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ISU Student Encounters New Art at the Black Rock & Sage Launch Party

October 26, 2022
Joseph Simms, Freshman, Communications

Two students listen to a reading

Black Rock and Sage, Idaho State University’s student journal of creative works, celebrated the publication of its 2022 issue with a launch party featuring musical performances, readings, and a pop-up gallery of visual art by the magazine’s student contributors in the Pond Student Union Building on September 29.

As a new student at ISU, this was the first BR&S launch party I had ever attended. Even though there was an audience of over fifty, the celebration maintained a laid-back atmosphere. With light refreshments, live music, and readings of poetry and prose, the organizers had a pleasant evening planned for their audience.

ISU has supported a long tradition of literary magazines–from The Last Stop Before the Desert to Ethos to Black Rock & Sage, established by poet and faculty member Michael Sowder in 2002. 

Black Rock & Sage is published through the Department of English and Philosophy. When faculty member Susan Goslee began as advisor to the journal in 2007, she shifted its focus to be a campus magazine, meaning that it would only publish works by current ISU students. All senior editing positions are also held by students, and the staff’s aim is to deepen the quality and broaden the selection of art with each issue. 

When asked about the journal’s purpose, Goslee said, “Our goal is for Black Rock and Sage to publish the best student art–from literature to performance to painting to music and more–at Idaho State University each year.”

Editor-in-Chief Sarah Rick began the program with welcoming remarks and thanks to the magazine’s crucial supporters. While a few of the authors seemed to me nervous at first, they still confidently recited, with rhythm and rhyme, the words they penned.

Caleb Greenwell read his Ford Swetnam Poetry Prize winning “GG,” and Tanner Pratt read “Crocodile,” the BR&S Prose Prize Winner. Contributors E.E. Curtis, Carla Green, ​​Megan Schmid, and Angela Hayden also shared their poetry and prose. 

Artwork published in the 2022 journal, including Mariah Larson’s “Paper,” featured as this year's book cover, were on display. The pop-up gallery also featured work by Cameron Kress, Yidan Guo, and Beauyn Nichols. Interspersed among readings were musical performances. 

The program included a ten-minute intermission, with musical background accompaniment provided by ISU music students, for attendees to converse with artists about their works.

A member of the audience, music major Sebastian Doren, explained that he was attending the event to cheer on his fellow musicians, mentioning that he also wanted to submit something for consideration in the coming year.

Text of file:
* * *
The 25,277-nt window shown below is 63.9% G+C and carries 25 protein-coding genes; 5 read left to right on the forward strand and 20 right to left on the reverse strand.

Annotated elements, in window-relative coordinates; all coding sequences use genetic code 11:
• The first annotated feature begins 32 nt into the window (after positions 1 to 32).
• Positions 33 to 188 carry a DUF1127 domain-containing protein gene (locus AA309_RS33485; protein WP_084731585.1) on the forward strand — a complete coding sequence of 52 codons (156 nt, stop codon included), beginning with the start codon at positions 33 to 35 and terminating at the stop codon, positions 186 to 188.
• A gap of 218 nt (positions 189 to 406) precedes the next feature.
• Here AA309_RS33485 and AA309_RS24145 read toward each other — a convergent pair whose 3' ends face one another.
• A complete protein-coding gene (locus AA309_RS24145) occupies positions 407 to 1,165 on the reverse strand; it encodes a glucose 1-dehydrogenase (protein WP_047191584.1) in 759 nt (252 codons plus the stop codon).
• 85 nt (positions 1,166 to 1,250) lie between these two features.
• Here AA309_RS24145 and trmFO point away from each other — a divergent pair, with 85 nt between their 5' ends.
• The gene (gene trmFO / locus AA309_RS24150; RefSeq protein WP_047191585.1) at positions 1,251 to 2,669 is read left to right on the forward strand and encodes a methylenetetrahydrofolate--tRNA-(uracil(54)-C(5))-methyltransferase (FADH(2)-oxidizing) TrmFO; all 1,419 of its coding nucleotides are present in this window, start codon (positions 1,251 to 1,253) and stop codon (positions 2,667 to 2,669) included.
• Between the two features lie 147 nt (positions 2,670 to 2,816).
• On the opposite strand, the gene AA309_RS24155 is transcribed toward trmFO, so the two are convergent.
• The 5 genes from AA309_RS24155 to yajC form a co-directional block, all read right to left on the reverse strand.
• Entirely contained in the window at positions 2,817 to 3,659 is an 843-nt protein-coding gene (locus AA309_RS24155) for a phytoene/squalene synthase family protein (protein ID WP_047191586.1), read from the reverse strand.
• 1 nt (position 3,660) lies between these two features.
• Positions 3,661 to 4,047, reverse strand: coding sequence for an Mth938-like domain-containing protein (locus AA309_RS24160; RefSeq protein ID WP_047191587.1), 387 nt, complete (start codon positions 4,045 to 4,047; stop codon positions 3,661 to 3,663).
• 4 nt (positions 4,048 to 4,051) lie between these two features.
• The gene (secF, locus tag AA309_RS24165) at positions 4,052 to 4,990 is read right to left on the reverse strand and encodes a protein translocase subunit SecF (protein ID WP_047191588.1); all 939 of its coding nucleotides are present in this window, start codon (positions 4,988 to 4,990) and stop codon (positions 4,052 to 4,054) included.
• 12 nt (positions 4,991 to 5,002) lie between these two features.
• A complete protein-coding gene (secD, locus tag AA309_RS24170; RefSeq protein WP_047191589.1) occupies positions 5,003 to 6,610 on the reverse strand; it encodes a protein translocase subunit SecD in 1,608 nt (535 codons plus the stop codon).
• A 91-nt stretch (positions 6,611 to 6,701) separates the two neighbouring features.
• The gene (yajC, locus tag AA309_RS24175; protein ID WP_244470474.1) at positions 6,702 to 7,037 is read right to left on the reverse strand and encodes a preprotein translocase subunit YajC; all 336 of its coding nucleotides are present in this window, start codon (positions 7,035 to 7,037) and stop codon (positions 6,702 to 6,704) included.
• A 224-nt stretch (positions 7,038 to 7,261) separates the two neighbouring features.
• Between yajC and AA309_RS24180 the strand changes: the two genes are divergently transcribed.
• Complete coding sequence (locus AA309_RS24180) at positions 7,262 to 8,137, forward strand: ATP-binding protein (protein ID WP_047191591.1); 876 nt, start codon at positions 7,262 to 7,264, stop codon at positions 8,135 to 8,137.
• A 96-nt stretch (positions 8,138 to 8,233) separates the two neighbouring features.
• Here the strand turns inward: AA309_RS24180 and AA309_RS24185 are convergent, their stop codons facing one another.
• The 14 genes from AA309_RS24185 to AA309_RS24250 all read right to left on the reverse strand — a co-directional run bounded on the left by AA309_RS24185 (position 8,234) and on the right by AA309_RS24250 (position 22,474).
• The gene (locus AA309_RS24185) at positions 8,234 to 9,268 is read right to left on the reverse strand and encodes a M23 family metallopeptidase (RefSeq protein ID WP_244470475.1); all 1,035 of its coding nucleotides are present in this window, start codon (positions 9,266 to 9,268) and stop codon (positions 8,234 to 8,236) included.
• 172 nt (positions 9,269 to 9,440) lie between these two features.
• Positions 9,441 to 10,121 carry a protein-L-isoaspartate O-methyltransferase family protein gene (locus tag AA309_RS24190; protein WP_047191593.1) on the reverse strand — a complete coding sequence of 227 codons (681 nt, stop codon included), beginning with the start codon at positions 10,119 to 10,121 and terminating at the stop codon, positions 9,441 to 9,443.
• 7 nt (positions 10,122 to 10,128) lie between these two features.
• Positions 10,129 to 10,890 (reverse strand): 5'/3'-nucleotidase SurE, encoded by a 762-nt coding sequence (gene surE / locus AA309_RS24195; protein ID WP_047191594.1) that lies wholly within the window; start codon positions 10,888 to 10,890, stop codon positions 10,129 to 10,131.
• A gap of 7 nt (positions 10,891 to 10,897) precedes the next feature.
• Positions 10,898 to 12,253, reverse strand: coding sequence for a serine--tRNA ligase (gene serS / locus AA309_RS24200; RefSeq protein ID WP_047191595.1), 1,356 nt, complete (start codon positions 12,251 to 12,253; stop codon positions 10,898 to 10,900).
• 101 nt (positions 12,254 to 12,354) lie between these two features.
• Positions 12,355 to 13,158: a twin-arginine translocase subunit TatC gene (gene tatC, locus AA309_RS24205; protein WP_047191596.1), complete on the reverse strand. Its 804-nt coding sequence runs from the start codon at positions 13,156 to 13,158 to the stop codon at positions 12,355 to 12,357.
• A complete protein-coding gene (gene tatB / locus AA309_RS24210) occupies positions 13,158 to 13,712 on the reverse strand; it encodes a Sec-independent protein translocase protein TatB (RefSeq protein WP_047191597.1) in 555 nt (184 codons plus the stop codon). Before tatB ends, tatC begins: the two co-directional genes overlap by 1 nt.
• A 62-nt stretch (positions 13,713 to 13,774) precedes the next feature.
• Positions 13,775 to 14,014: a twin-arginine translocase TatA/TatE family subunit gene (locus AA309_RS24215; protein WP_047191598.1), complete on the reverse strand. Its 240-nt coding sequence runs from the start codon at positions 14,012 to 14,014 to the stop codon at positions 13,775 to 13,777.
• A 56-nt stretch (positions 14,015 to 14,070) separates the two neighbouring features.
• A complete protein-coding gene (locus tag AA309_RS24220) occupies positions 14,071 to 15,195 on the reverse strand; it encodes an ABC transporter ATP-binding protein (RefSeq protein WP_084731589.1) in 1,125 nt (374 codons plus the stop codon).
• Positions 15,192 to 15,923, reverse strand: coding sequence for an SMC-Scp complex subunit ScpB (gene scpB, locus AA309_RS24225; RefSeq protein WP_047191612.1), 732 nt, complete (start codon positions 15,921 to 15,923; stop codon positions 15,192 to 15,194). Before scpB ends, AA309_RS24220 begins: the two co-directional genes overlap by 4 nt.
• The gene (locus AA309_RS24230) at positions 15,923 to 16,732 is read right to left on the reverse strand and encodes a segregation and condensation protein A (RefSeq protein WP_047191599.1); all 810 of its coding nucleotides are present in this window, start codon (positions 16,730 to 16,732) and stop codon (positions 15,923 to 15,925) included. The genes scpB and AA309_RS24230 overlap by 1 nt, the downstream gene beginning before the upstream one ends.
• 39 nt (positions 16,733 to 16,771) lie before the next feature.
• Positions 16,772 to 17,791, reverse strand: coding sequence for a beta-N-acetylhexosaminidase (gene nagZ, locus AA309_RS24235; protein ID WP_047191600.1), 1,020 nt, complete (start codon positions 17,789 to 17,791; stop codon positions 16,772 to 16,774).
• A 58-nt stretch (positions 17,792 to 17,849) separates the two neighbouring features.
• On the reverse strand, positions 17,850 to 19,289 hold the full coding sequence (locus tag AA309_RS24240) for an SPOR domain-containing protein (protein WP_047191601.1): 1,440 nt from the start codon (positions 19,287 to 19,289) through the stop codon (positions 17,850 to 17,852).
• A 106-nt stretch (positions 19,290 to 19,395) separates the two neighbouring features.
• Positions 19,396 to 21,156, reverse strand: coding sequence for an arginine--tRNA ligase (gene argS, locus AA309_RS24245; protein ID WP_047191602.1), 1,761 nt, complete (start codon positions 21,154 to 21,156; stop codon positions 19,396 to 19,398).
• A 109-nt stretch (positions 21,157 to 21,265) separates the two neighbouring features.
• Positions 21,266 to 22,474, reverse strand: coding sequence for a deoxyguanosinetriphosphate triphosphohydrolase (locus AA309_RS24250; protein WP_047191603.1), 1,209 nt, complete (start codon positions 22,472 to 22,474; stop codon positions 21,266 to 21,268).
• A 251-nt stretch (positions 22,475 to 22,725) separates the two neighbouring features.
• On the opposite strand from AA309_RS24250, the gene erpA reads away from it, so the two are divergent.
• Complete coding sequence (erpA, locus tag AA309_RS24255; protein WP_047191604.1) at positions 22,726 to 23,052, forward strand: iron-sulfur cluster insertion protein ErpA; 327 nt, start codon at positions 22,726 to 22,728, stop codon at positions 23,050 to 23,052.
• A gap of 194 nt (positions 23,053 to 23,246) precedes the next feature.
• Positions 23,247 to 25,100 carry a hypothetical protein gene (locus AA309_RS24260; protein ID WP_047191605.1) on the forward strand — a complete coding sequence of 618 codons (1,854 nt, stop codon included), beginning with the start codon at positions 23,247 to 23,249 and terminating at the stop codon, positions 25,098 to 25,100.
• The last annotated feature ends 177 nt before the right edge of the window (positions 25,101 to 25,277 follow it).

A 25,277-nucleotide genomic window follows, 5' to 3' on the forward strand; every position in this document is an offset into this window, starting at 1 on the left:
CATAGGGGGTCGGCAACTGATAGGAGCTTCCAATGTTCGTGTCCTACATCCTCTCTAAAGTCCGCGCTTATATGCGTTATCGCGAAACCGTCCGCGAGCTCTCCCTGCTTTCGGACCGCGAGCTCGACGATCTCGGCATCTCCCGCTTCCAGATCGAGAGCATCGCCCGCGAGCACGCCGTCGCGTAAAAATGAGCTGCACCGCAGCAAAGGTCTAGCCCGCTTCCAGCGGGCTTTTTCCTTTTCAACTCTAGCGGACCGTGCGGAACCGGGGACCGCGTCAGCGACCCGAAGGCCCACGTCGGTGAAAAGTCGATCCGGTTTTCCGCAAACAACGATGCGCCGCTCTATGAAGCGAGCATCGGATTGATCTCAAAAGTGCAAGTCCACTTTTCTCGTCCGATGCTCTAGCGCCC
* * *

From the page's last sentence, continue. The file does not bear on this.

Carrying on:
At the end, Sarah Rick thanked the audience for attending and quipped, “Please buy our merchandise on your way out,” a joke that earned a few chuckles and summarized the purpose of the event: to celebrate, but also to raise awareness and support for the journal and its artists. 

As artists and audience members mingled afterwards, musicians gathered behind the piano. When I asked, they took turns listing the benefits of being featured by the journal: exposure, experience, connections, and challenge.

Claire Smedley, a singer and songwriter twice featured by BR&S, described the last benefit as a competition among music students to be the best composer and performer. With encouragement from professors, students who want to be featured push each other to create better content and higher quality art. 

Margaret Johnson, Professor of English and Director of Composition in the Department of English at ISU has taught English for 23 years. She has encouraged many of her students to submit work and several have had their pieces published. She explains the role of the journal well: “It gives students recognition as equals in the art community.”

After the party, Goslee further explained the purpose of the launch: “As ISU is such a commuter-heavy campus, an in-person launch party is an excellent way for student artists from a variety of disciplines to meet and admire each other’s work.”

After the preparation and work to produce a new creative piece, each artist must follow the submission guidelines particular for their discipline. Students can find the full submission criteria on the BR&S website, blackrockandsage.org. The website also provides an archive, the history of the journal, contact information, and a list of upcoming events. The BR&S Instagram account, @brs_isuejournal, is another great way to learn of readings and activities sponsored by the magazine. 

That evening, I met artists who told stories in all the ways of their knowing. I experienced feelings good, bad, bold and beautiful, demonstrated through sight, sound, and subtler senses of the mind. I’m glad I went to the launch, because I now feel all the more connected to this community of excellence.

Joseph Simms is a Communication major in his first semester at ISU’s Pocatello campus. 



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